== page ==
Jason Stipp: I'm Jason Stipp for Morningstar, and welcome to The Friday Five, Morningstar's take on five stories in the market this week. Joining me with The Friday Five is Morningstar markets editor Jeremy Glaser.
Jeremy, thanks for being here.
Jeremy Glaser: You're welcome, Jason.
Stipp: It was a big earnings week. Let's start with P&G. They reported results, and there are some signs that they are starting to get traction with their turnaround, and the shares also might be worth a look.
Glaser: We can see signs that P&G's competitive position is stabilizing. The top line is still weak. It had about 1% growth, and that excludes all the foreign-currency headwinds; when you add those in, they had a pretty big decline in sales. There were some weak spots, particularly in beauty.
But there were also some spots that looked a bit better--things like laundry detergent in the U.S. and diapers--that were showing signs of gaining share. Erin Lash, our P&G analyst, thinks that's a good sign, that when Procter & Gamble is able to put a focused marketing push behind products, they still are able to gain share. That's heartening for the future, as they focus on their core brands.
There are also signs that their cost-cutting measures really are starting to bear fruit as well, and that showed up in the profitability numbers.
As you mentioned, Procter & Gamble shares look relatively attractive. In a sector that does not have many values, Procter & Gamble is the wide-moat firm that looks the most interesting for investors. It's certainly worth a closer look.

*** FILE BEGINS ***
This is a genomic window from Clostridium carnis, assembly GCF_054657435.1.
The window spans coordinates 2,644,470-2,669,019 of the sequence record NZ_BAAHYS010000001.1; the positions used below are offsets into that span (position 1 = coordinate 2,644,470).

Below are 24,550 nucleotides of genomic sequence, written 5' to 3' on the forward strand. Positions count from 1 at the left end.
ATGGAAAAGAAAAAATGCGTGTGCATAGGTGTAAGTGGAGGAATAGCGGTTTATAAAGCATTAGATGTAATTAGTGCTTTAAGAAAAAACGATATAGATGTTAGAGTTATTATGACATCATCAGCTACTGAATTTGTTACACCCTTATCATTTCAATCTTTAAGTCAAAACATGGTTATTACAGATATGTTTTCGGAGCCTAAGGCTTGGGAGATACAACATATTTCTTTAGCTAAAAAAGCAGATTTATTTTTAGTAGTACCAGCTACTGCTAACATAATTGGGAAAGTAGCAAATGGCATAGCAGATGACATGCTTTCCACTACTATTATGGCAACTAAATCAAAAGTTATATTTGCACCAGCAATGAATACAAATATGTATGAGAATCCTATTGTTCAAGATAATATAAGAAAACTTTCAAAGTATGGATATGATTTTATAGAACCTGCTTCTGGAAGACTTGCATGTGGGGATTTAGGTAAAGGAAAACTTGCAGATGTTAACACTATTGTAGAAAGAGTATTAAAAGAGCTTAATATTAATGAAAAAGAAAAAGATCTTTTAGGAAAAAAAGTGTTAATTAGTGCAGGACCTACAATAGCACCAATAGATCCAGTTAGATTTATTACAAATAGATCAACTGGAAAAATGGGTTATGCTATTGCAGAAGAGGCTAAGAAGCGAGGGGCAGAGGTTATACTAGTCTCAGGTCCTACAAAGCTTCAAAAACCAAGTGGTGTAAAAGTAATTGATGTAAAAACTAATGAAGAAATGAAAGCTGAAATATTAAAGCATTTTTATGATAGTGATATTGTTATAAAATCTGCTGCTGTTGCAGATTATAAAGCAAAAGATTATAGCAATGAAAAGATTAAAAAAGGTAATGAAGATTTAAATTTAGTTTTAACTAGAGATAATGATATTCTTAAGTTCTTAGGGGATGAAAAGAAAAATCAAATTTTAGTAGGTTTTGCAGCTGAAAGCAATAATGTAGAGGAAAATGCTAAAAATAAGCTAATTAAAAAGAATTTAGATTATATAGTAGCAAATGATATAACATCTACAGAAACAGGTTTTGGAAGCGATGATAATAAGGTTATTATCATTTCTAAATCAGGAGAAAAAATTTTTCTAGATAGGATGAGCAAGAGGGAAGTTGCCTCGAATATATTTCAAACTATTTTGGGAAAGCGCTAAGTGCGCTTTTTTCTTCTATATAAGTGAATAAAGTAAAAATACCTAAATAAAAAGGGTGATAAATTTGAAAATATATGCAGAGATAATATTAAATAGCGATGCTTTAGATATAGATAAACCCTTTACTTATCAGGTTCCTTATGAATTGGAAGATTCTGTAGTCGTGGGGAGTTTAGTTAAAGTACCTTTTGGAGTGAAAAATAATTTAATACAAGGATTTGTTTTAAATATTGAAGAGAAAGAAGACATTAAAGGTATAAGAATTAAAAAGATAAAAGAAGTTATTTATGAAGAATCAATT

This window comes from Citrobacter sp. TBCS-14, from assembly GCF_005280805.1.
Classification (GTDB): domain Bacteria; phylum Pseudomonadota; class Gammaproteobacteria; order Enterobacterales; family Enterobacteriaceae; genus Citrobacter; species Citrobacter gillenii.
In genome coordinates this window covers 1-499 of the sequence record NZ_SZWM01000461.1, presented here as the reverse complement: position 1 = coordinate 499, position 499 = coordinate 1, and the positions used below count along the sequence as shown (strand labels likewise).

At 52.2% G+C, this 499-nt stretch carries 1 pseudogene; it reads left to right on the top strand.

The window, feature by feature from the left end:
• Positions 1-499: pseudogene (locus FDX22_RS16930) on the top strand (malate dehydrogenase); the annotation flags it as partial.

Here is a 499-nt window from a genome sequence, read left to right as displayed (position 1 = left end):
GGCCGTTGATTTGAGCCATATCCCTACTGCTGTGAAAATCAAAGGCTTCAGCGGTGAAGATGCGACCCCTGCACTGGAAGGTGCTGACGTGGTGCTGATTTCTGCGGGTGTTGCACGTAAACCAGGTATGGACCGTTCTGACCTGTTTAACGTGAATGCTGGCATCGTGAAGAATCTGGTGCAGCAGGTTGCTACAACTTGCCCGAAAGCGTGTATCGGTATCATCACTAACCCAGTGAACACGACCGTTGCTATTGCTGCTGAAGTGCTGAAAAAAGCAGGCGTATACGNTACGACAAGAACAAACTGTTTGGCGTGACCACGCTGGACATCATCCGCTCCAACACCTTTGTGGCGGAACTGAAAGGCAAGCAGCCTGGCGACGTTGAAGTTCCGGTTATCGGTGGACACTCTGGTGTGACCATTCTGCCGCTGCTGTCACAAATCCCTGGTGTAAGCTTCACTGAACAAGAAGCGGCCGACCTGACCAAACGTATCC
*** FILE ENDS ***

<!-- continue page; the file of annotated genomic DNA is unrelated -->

Stipp: Coke also reported this week. They have warned and asked for patience as they are in the midst of a transition, but they turned in pretty decent results.
Glaser: Coke was very clear that 2015 was going to be a year of transition for the firm, as they tried to get the business back on track and get back to the long-term target that they had missed for a few years.
We saw a strong start to this year as they moved toward those goals. Some of the strong numbers are due to timing issues. There were some extra selling days, and the mix of concentrate sales and when those happened. So we think the kind of growth we saw in the first quarter isn't sustainable over the rest of the year.
But still, there were positive signs. Things in emerging markets were looking a little bit better. Pricing looked good in North America. They were able to charge more by selling smaller containers at higher prices, versus just going after volume. That's certainly a good sign. Also, their cost-cutting measures and some of the commodity headwinds are fading, and that's looking good for the firm.
Adam Fleck, our Coke analyst, thinks the shares are about fairly valued right now, but there definitely are signs that Coke's turnaround is going to plan, and that they will be able to get back to those long-term growth rates in the years to come.
Stipp: Social media giant Facebook reported, and we saw expenses tick up there, but investors really need to keep the long-term picture, the full picture, in mind here.